Wednesday, February 5, 2014

Reading Adventures in February

...and in January, because if you've spent your holidays right, January is one big read-fest!

Now that the silly season is done and done, and we're back some kind of normal, now's the time to get back to our scheduled reading...

This month, we have the full gamut of bookish feedback.

Exciting!  Let's get into it!

Claire Baxter has been reading...

A Duchess to Remember (Ministry of Marriage, #3)
by Christina Brooke

by Anna Cowan

Partners (Language of Love #1 - Orchid)
by Nora Roberts

The Law Is a Lady (Language of Love #2 - Hollyhock)
by Nora Roberts

Size 12 Is Not Fat (Heather Wells, #1)
by Meg Cabot

Friday's Child
by Georgette Heyer

by Carla Caruso (Completely awesome fellow SARA - Em)

Oooh, some top titles there, Claire.  (Check out where I reviewed Carla's Second Chance here, and Catch of the Day here - Em).

Eleni Konstantine has been turning some pages, too:

Temptation in a Bottle (Which is supercool, because Eleni's alter-ego HelzKat Designs designed the cover!)
by Shona Husk

Rapture in Death (In Death #4)
by JD Robb (Eleni did this in audio, and thoroughly enjoyed the narrator's telling.)

The Sandman Volume 4 Seasons of Mist
by Neil Gaiman

Fast Women 
by Jennifer Crusie

A Sporting Chance : Hot Down Under
by Rhyll Biest

Virginia Taylor has been reading, as well:

I have just finished reading Ruth Rendell's The Saint Zita Society.

I love Ruth Rendell and her stories never disappoint me. However, her writing does because of the way she uses POV. I can never quite decide what she is doing with her switching POVs. Is she using authorial viewpoint or is she just a slick head-hopper? Often when I'm reading I don't know whose head I am in and have to read back to find out. It's vital for me to know because I don't like being fooled by an unreliable relator. I like to be right there working out who is doing what.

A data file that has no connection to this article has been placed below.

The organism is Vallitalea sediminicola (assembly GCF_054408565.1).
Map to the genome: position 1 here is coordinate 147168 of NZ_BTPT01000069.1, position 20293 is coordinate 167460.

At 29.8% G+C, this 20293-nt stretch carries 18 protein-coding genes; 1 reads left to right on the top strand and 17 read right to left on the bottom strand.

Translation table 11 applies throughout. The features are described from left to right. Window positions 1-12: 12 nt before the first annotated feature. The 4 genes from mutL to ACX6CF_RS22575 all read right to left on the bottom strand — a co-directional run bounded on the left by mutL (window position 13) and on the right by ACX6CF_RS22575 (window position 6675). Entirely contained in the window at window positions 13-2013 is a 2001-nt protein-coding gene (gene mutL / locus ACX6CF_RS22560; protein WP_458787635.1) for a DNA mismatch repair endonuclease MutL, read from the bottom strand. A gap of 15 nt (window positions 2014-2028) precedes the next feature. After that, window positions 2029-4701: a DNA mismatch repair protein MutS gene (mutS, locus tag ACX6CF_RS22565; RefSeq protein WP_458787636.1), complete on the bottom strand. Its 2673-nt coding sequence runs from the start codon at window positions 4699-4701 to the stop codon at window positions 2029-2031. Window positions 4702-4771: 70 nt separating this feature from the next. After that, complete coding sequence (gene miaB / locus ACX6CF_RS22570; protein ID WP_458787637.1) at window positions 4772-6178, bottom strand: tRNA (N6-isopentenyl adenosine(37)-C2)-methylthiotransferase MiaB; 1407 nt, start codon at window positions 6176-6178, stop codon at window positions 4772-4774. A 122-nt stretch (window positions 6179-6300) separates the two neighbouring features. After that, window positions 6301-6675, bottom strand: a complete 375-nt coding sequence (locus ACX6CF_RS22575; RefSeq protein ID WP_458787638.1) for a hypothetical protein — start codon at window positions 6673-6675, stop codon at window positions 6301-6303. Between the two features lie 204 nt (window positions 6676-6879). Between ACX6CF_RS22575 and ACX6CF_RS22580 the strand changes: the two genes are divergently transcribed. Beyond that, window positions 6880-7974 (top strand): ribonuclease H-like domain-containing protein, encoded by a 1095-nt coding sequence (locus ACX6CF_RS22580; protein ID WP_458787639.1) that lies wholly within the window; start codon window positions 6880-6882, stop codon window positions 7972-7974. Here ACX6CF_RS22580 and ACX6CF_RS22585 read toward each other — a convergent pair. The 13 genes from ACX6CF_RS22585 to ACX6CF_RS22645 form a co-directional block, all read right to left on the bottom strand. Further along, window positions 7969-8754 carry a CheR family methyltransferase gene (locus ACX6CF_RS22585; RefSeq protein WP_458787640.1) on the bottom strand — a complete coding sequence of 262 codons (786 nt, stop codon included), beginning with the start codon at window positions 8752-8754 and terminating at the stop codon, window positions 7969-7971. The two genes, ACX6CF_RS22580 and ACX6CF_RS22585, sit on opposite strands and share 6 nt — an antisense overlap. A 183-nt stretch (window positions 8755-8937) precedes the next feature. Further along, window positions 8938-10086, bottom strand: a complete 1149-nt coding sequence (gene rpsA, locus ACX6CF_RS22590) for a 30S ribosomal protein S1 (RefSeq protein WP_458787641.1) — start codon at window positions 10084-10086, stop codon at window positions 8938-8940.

Anyway, despite the irritation and the interruption of having to read back from time to time, in this story she has again given the reader a mishmash of ordinary characters, none likeable or easy to identify with, not that I want any killed. I take that back. I'm kind of normal so I don't want anyone killed but a few of her characters are so darned unpleasant that the world can do without them. In this story, she disposes of only one who also might be the nicest if you like characters who are weak and indecisive, which I don't, but I didn't feel any great distress when she died because she was set up so well but so obviously to die. And so is the next who will die. Yum. Though neither deserves to die, which I suppose is the point of the story and why it is so good.

Ruth Rendell is the mistress of the first page. On the first the reader is hooked and has to read until the last. With this first page you might wonder what it has to do with the rest of the story. The character or the page just lurks and lurks and keeps the reader going forward. I find here I'm not going to tell any of this story. I hate people telling me stories of stories. It makes my eyes glaze. I'm not interested in stories of stories. I want to read stories - not be told stories.

There's a moral here. Show, don't tell. Ruth doesn't, except in what I think of is a faulty use of POV. But it works for her and would never stop me reading the book. If you have never read a Ruth Rendell and you want to see a great first page, ask to borrow this book from me. Or buy a copy.

Thanks to Claire, Virginia and Eleni for sharing what they've been reading.  Some fabulous titles, and excellent insights there.

Until next time, happy reading!

Emmeline.  x

1 comment:

  1. Ah dear, more on my TBR pile.

    Virginia, I've never read Ruth Rendell. I shall have to give her a try.


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